Exactly one week later, I drive up to visit her between shifts. I’m exhausted and barely awake. I bring lunch, and she meets me in the driveway—not the gimp I was expecting. We sit and talk, she frequently gets up to walk around and change position.
“I haven’t looked yet to see which cam broke my ass.”
“I’m walking four or five miles each day.”
“I didn’t take the right sizes up with me, I forgot to bring small gear.”
“Are you going to climb with me again? My ass isn’t ready for the harness just yet …”
We chat some more, I munch on my sandwich, and she shows me the online news piece about the accident and the extraction video the helicopter took. From the aerial view, I barely recognize it as this thing I’ve been wrestling with all week.
I leave feeling much lighter, her positivity both unexpected, but obvious now that I know her a little bit better. I’m embarrassed to (seemingly) be more traumatized about climbing than she is.
I go to the gym and top rope, and any slip I make sending a direct line of fear to my heart. A friend wants to lead, we walk over, he sizes up a climb. My anxiety starts to rise, slowly inflating, my hands shaking a little, my heart beginning to race.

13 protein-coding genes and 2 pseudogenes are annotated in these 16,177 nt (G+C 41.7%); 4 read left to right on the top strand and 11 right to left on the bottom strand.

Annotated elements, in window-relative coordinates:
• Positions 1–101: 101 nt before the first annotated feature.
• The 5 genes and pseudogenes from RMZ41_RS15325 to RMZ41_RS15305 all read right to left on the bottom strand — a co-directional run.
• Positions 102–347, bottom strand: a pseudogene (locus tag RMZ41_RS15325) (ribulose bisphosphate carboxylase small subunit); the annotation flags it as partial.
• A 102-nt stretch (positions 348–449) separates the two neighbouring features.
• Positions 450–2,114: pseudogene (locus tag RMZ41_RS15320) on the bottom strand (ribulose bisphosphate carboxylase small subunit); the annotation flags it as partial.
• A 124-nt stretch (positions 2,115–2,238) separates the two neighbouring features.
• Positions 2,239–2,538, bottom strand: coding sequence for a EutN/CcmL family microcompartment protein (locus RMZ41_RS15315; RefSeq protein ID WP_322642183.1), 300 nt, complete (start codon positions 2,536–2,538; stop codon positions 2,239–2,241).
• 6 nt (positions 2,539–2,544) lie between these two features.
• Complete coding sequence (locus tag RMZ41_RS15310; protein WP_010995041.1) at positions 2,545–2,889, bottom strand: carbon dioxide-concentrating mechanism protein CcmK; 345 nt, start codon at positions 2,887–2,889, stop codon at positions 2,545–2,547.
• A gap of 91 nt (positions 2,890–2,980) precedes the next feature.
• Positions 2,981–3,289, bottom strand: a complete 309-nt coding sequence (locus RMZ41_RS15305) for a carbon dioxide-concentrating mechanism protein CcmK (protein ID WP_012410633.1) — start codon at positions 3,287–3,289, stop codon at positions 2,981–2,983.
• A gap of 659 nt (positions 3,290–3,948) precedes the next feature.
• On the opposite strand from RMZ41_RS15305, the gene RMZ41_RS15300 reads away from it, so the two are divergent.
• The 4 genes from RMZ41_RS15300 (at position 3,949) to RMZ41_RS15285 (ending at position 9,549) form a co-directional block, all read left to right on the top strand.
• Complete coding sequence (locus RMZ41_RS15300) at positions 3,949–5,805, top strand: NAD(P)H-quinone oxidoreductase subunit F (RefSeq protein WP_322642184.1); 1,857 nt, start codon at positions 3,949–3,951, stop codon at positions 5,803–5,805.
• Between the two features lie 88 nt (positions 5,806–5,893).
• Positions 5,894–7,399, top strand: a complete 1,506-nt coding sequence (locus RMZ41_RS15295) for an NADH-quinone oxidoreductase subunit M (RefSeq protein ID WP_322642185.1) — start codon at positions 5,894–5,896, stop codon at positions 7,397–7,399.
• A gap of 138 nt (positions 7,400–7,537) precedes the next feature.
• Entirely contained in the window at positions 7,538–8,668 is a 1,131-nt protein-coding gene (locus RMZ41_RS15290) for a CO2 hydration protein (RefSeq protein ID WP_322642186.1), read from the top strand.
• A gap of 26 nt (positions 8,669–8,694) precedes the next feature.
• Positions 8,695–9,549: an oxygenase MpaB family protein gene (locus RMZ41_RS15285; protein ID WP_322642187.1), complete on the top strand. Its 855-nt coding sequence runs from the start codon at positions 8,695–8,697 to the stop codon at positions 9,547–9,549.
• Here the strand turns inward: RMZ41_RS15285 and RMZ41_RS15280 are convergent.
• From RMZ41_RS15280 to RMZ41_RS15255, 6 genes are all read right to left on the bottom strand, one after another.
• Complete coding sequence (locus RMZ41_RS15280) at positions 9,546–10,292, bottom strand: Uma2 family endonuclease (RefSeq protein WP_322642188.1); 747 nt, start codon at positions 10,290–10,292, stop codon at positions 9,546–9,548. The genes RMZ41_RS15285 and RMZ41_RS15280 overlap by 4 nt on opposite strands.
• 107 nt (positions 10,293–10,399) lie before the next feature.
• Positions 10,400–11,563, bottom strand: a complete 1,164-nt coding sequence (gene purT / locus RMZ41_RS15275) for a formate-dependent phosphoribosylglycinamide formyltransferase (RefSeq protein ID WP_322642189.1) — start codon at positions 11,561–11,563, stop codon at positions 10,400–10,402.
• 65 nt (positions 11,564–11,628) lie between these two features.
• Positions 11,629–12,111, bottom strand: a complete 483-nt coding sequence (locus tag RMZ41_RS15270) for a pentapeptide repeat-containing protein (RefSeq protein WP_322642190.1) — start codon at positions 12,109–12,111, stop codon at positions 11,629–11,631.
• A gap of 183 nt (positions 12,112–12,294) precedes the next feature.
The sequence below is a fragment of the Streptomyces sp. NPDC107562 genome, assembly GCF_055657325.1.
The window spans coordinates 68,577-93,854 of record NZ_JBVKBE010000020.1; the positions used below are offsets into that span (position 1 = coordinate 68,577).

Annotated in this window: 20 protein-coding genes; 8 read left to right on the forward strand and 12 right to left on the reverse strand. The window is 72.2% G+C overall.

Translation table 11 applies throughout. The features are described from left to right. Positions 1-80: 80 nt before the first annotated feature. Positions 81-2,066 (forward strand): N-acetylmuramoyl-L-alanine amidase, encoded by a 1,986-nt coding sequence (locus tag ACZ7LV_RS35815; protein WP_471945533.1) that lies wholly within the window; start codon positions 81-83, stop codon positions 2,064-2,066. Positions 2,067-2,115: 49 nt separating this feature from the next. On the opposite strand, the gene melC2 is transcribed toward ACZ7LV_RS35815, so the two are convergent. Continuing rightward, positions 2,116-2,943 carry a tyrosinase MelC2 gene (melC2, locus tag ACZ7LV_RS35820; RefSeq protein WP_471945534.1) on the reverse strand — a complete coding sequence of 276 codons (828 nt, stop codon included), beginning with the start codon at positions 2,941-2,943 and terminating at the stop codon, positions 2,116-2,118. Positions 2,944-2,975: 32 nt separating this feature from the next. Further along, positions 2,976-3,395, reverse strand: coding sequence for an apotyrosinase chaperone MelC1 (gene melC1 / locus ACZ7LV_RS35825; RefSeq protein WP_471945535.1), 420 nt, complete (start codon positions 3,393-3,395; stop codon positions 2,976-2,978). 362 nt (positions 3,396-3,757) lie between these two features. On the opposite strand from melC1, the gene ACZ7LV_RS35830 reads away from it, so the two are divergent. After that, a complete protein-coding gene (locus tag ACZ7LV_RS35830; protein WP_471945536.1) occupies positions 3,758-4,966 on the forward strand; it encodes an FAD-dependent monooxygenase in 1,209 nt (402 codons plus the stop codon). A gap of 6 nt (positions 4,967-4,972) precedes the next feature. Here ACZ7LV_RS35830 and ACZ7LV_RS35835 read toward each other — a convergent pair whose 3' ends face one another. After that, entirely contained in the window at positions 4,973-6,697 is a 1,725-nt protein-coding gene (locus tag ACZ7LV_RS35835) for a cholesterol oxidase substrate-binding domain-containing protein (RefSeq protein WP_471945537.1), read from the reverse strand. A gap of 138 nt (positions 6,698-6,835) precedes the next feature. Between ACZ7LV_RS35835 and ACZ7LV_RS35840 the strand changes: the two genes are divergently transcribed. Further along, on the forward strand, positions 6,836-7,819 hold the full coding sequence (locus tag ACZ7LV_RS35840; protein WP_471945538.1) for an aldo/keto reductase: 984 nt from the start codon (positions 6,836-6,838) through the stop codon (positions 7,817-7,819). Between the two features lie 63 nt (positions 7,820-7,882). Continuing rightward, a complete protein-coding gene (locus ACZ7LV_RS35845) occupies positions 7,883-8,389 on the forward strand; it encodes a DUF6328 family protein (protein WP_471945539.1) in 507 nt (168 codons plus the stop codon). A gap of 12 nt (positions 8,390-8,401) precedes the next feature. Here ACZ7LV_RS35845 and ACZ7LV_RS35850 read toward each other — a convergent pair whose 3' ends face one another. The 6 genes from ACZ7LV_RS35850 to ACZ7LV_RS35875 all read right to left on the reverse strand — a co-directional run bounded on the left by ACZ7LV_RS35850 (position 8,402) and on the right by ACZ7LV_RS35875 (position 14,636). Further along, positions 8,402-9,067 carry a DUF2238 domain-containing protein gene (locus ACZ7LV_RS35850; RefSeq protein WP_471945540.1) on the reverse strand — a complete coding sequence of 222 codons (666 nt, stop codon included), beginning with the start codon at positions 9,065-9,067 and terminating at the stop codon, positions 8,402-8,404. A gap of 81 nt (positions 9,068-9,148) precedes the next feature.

Not today, dude, I’m so sorry.
I then go boulder on a slab wall and halfway up I slip, but stay on, narrowly avoid cheese grating. I immediately bail, walk in a circle, and sit, willing my heart to slow down and scrunch my face in disdain at my stupid feelings. The tears can’t come out when your face is scrunched.
My mind has betrayed me a little, and my body is listening. A friend reaches out to go to an easy small local crag and I respond excitedly. Twenty-four hours later I back out, apologizing. As yet another plan to go outside falls apart, secretly I am happy.
To get back out there, it is not enough just to climb again, I think. I want to climb with the people I know and trust with my life. I didn’t speak up at all at Donner, the Expert Halo Effect in full force. Should I have paid attention more? Yes. Suggested placing pro earlier? Or reviewed the route with her? Asked where the crux was? Checked the gear on her harness, too?
I’m embarrassed that much of this story is focused on me. I wasn’t the one to fall and break my ass, who cares what I feel. The next time we go outside, I will probably cry before, during, and after the climb. I’ll shudder and dry heave. I’ll breath hard and over grip.
For now, I’ll just keep pulling plastic, clenching and unclenching in my hands, shaking out the palpitations, and breathing deeply with each slip and fall along the away.